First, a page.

It was a little after 3:00 a.m. on July 2, 1978 when those aboard the S.S. America realized the voyage was doomed.

Things had gotten off to an uneasy start nine hours before, when some 900 passengers assembled at Manhattan’s West 54th Street pier and found a problem with the tickets. Some paying customers had never received them, while others couldn’t find their names on the manifest. Finally, with the ship running late, a voice barked: “Get on board, tickets or no tickets!”

Courtesy of Robert Klara
A 1978 brochure for the S.S. America.

With crime rates soaring and its economy in the ditch, New York was a difficult place to live in 1978. Little wonder so many locals in need of a summer escape noticed Venture Cruise Lines’ advertising for the S.S. America, a shopworn ocean liner restored to its prewar elegance. Venture promised no end of onboard pampering, but it was the ticket prices that seduced. Fares for a two-night cruise to nowhere started at $99—a fare so low it was hard to believe.

But now that the voyage was underway, passengers couldn’t believe the predicament they were in. Many discovered that faulty plumbing had flooded their cabins. Beds lacked bedsheets—and often mattresses, too. Toilets refused to flush. While dismayed passengers darted around trying to find a spot to settle, so did a phalanx of cockroaches and rats. S.S. America, one woman later said, was a “floating garbage can.”

Bad as the cabins were, the factor that tipped anger into chaos was this: at least 100 paying passengers never found cabins at all. Homeless at sea, they massed outside the purser’s office and began chanting: “We want to get off!”

Conditions deteriorated quickly. The angriest passengers picked fistfights with the crew. Harbor police boarded the ship. By now the America had dropped anchor near Coney Island, and the captain acceded to the mob’s demands. After the crew opened the hull’s watertight doors, 250 passengers clambered down rope ladders, jumping down to the decks of tugboats pulled up below. The tugs dumped the cruise refugees on Staten Island, then took off. Venture’s promise of chauffeured limousine rides home for everyone came to nothing.

The next morning, tabloids feasted on the overnight debacle. DREAM CRUISE LIKE NAUTICAL NIGHTMARE hollered the front page of the Daily News, which recounted the “mini-mutiny” in sordid detail. Without admitting the company had booked passengers on decks that were uninhabitable, a Venture representative said: “We goofed.”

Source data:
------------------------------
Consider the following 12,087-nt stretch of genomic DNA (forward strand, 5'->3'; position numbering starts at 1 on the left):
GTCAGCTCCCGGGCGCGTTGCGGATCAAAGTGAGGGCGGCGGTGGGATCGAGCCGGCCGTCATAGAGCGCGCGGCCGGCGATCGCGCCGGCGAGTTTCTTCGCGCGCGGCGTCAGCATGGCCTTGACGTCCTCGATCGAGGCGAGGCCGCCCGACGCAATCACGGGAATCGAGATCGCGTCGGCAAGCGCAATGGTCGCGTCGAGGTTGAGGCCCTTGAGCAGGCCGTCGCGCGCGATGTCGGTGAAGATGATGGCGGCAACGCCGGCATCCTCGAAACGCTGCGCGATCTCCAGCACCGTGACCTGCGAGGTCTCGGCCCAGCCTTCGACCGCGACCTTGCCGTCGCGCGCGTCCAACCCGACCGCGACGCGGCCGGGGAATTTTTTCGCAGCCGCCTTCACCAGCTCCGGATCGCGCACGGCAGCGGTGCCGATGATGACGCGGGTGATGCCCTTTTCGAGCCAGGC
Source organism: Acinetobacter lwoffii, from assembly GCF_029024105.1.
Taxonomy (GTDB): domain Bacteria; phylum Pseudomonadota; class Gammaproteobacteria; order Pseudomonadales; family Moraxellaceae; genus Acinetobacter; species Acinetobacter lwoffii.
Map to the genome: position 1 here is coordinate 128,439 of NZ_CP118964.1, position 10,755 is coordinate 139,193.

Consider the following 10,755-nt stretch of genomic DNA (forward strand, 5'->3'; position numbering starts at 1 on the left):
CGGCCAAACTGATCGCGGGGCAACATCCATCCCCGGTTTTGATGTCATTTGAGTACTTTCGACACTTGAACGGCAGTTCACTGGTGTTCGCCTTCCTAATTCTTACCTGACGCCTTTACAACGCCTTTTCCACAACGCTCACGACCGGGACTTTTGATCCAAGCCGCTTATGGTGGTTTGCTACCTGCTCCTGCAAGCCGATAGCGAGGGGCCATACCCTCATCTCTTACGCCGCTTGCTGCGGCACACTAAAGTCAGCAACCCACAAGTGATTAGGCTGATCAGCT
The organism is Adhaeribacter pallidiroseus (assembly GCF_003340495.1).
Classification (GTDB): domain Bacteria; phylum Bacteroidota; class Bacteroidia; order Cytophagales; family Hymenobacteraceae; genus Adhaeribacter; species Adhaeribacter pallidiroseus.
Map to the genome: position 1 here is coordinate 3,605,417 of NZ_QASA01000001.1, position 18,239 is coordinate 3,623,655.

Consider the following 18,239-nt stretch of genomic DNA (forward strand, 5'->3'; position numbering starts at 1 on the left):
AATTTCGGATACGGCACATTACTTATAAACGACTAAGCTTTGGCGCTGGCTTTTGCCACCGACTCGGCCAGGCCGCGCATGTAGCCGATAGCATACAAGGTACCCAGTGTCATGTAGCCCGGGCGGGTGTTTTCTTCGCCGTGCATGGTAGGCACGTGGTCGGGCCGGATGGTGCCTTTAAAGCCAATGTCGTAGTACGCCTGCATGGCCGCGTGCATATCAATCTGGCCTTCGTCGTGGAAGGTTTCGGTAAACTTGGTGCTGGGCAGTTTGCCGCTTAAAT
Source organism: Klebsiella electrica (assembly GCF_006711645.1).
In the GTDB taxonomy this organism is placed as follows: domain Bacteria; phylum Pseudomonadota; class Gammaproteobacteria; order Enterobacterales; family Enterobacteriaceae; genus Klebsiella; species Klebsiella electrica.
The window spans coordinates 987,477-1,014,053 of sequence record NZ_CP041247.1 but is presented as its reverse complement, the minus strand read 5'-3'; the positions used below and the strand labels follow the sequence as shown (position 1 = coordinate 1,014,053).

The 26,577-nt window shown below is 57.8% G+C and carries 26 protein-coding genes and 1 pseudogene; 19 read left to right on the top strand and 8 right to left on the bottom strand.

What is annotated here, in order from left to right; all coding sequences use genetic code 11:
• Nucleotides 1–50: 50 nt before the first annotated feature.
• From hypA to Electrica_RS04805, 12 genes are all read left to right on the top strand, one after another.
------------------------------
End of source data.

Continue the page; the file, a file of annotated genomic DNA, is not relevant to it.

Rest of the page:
For New York, a port city that had once berthed the most opulent passenger ships in modern maritime history, no incident would embody the postwar decline of ocean-liner travel like the one that took place aboard the S.S. America on that summer night in 1978. Not only was Venture’s “goof” the work of a company that had no business operating ocean liners, it had unfolded, paradoxically, aboard what had once been New York’s most prestigious one.

When First Lady Eleanor Roosevelt christened the America on the last day of August in 1939, the 723-foot vessel was the largest, fastest and most luxurious American-built passenger liner afloat. But Hitler’s invasion of Poland on the following day augured a change of course. The Navy appropriated the vessel, renamed it the West Point, and used it as a troop carrier until the end of World War II.

Keystone-France/Gamma-Keystone/Getty Images
Eleanor Roosevelt breaking a bottle of champagne while inaugurating the S.S. America at Newport News in Virginia on August 31, 1939.

But by 1946, the America was back to steaming from New York to Le Havre in “5 gay days,” quartering a who’s who of celebrities and power brokers in its spacious staterooms and feeding them Roast Philadelphia Capon in its two-story dining salon. For nearly two decades, the America promised “no finer food and service afloat.”

By the mid-1960s, the boat had changed owners and was running from Europe to Australia. As it aged, it became a liability. But for a new concern called Venture Cruise Lines, the prewar ocean liner looked like the perfect opportunity.